ISLAMABAD / KARACHI: Pakistan will take a step into the unknown next week when they compete for the first time in the second round of joint-qualification for the 2026 FIFA World Cup and the 2027 AFC Asian Cup with games against Saudi Arabia and Tajikistan with head coach Stephen Constantine believing that expectations should be at a minimum.
Having overcome Cambodia in the first round of qualifying — the 1-0 victory in the second leg being Pakistan’s first-ever victory in World Cup qualifying, Constantine’s men will open their Group ‘G’ campaign away against Asian giants Saudi Arabia at the Prince Abdullah bin Jalawi Stadium in Al-Ahsa on Thursday before welcoming Tajikistan to the Jinnah Stadium here five days later during this international window.
Jordan are the fourth team in Group ‘G’ and with the bottom two teams at the end of this stage going into the third round of qualifying for the 2027 Asian Cup in Saudi Arabia, Constantine is setting realistic targets.
Asked by reporters at the Naseer Bunda Hockey Stadium on Friday if Pakistan could qualify for the expanded 48-team World Cup in the Americas in three years’ time, the 61-year-old Englishman gave a blunt reply: “No we can’t … we’re not ready for it. But what we can do [in the next six matches] is build a team and try to qualify for the Asian Cup.”
Saudi Arabia, coached by Italian tactician Roberto Mancini — who guided his native country to the European Championship crown in 2021, have qualified for each of the previous two editions of the World Cup and they’re looking to reach a the finals for the seventh time overall. At the last World Cup in Qatar, they were the only team to beat defending champions Argentina.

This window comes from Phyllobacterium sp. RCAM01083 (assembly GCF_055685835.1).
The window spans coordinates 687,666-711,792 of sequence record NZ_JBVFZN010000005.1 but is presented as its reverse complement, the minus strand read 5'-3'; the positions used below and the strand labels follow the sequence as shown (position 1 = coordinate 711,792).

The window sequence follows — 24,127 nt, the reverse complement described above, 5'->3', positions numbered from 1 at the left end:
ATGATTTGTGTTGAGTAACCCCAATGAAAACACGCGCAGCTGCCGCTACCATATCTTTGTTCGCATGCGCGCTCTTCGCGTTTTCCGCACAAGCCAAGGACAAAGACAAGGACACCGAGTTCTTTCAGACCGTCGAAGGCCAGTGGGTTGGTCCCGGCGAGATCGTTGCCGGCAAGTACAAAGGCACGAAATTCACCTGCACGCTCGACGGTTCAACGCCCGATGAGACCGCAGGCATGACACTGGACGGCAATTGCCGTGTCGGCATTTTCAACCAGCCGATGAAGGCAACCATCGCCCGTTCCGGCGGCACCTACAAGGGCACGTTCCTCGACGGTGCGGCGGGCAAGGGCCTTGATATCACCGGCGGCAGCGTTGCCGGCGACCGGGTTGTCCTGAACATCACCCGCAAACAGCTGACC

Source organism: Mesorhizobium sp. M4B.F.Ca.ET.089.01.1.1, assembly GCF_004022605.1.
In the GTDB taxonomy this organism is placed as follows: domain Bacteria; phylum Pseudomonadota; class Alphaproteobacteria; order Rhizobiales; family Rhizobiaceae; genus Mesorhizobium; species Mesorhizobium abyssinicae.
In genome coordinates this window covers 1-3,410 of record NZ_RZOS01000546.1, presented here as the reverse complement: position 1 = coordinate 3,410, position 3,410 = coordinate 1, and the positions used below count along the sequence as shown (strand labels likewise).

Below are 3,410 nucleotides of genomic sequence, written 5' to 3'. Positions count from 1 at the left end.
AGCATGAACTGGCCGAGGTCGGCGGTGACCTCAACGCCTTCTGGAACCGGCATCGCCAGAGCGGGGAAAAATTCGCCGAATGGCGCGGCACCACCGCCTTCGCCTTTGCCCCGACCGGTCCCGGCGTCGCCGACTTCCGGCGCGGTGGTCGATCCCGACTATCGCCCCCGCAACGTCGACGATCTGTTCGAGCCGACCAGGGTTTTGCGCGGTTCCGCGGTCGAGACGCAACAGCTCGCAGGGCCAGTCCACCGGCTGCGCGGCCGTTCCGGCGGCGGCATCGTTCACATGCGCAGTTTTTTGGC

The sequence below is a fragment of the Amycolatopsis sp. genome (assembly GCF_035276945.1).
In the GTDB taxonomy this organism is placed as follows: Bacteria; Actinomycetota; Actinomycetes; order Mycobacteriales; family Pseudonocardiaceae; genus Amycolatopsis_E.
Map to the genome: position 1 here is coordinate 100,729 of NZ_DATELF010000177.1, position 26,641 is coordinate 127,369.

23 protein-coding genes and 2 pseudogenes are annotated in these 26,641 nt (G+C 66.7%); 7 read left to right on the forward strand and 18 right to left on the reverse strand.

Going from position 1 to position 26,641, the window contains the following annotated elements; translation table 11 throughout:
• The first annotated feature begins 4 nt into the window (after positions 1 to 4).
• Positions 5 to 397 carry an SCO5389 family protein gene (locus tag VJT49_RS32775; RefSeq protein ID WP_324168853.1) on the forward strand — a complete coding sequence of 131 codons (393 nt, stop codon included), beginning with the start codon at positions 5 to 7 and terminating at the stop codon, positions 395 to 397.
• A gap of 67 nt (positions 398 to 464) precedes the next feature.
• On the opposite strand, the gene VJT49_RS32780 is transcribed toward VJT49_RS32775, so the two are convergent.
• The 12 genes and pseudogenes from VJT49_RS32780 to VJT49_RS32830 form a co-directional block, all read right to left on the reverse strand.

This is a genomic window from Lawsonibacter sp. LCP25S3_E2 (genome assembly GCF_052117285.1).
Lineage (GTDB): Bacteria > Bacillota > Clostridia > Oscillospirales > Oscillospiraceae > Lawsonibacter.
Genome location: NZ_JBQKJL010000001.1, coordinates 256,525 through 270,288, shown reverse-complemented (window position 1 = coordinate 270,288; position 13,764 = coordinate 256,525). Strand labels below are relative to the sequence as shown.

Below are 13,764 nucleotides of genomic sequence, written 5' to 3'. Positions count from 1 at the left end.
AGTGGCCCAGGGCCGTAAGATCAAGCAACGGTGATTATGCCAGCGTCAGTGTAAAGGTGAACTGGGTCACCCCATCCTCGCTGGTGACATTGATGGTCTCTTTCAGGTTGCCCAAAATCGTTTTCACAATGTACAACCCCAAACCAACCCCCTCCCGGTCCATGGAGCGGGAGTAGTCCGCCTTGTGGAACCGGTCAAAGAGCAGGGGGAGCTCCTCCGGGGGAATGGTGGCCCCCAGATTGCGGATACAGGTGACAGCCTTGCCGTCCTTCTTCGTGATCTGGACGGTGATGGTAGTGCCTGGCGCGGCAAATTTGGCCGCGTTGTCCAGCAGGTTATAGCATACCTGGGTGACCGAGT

“They have one of the best coaches in the world and we have 100 percent respect for them,” said Constantine. “But we will go there and we will fight. The probabilities aren’t in our favour but you have to consider where we were [before winning against Cambodia], where were are and where will be [after the six games in the second qualifying round]. We need time. The willingness is there and we will not go there to lose.”
In the only meeting between the two teams, back in 1978, the Saudis ran out 6-0 winners with Pakistan having missed out on playing their continent’s top-tier opposition during the past several qualifying campaigns after falling by the wayside in the first round.
Pakistan head into their first games without the injured defensive stalwart Easah Suliman but boosted by the return of Britain-based winger Otis Khan, who was cleared by FIFA to represent the national team.
“The preparation has been okay,” said Constantine, as Pakistan wrapped up their final training session before flying out to Saudi Arabia on Saturday; the players forced to train at the hockey ground of the Pakistan Sports Complex instead of the Jinnah Stadium due to inclement weather. “But again, I think we could do better by starting at the right time. We’re a bit late but the boys have worked hard.
“All the games are important and we have to take advantage of these six [in front of us],” said Constantine. “We might lose all the games but what we want to do is develop a football culture. Make sure everyone in Pakistan knows there is a football team … make sure the world knows. We can learn a lot in this period of time and then we have to think about the Asian Cup qualifiers, where there will be another six games.”
Goalkeepers: Yousuf Butt, Salman Ul Haq, Hassan Ali; Defenders: Abdullah Iqbal, Haseeb Khan, Mamoon Moosa Khan, Mohibullah, Muhammad Sohail, Muhammad Saddam, Junaid Shah, Rao Umar Hayat, Muhammad Hamza Munir; Midfielders: Rahis Nabi, Alamgir Ghazi, Rajab Ali, Ali Uzair, Imran Kiyani and Harun Hamid; Forwards: Shayak Dost, Otis Khan, Fareed Ullah, Abdul Samad Arshad, Muhammad Waleed Khan, Adeel Younas.
Published in Dawn, November 11th, 2023